From Harryette Mullen’s book, Sleeping with the Dictionary, which definitely deserves a place in any poetry alphabet, as it is pretty alphabetically organized itself (check out an interview with Mullen about how her writing process for this particular collection here) :

We Are Not Responsible 

We are not responsible for your lost or stolen relatives. We cannot guarantee your safety if you disobey our instructions. We do not endorse the causes or claims of people begging for handouts. We reserve the right to refuse service to anyone. Your ticket does not guarantee that we will honor your reservations. In order to facilitate our procedures, please limit your carrying-on. Before taking off, please extinguish all smoldering resentments. If you cannot understand English, you will be moved out of the way. In the event of a loss, you’d better look out for yourself. Your insurance was cancelled because we can no longer handle your frightful claims. Our handlers lost your luggage and we are unable to find the key to your legal case. You were detained for interrogation because you fit the profile. You are not presumed to be innocent if the police have reason to suspect you are carrying a concealed wallet. It’s not our fault you were born wearing a gang color. It is not our obligation to inform you of your rights. Step aside, please, while our officer inspects your bad attitude. You have no rights that we are bound to respect. Please remain calm or we can’t be held responsible for what happens to you.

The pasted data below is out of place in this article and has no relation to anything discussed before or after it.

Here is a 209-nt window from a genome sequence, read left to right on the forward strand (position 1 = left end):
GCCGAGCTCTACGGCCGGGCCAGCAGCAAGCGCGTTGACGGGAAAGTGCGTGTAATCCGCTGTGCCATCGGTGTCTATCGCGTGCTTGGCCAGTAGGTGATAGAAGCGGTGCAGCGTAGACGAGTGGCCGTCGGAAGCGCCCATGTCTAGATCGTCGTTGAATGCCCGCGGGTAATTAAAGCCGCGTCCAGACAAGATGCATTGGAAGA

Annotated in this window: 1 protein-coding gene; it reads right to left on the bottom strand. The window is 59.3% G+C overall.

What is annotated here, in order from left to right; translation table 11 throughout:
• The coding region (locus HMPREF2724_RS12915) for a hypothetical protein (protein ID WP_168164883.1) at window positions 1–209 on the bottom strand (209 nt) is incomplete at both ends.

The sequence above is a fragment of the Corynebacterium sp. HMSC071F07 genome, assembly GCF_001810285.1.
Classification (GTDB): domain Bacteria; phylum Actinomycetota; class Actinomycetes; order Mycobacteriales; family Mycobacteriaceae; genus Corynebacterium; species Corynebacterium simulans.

~ Harryette Mullen

V is for Varela

Blanca Varela (1926-2009)

As in Blanca Varela, a Peruvian poet whose translated work I’ve run into on rare and lovely occasions. I believe her poetry is much more widely available in Spanish, so if anyone is interested in finding it and translating it into English for me, for the world, or for the large measures of glory that come from unsung toil in the name of poetry, go to it! (Or if you’re interested in teaching me to speak Spanish, let me know.)  Here’s the first poem of Blanca’s I ever read, called “Curriculum Vitae.” It reminds me of a very different poem (Dorothy Parker’s “Resume”) and also of the Cake song, “The Distance.”  I’m including it here in both Spanish and English, and I found it in The FSG Book of Twentieth-Century Latin American Poetry, edited by Ilan Stavans (who translated this particular poem).


Digamos que ganaste la carrera
y que el premio
era otra carrera
que no bebiste el vino de la victoria
sino tu propia sal
que jamás escuchaste vítores
sino ladridos de perros
y que tu sombra
tu propia sombra fue tu única
y desleal competidora.




let’s say you won the race
and the prize
was another race
you didn’t savor the wine of victory
but your own salt
you never listened to hurrahs
but dog barks
and your shadow
your own shadow
was your only
and disloyal competitor

~ Blanca Varela
translated by Ilan Stavans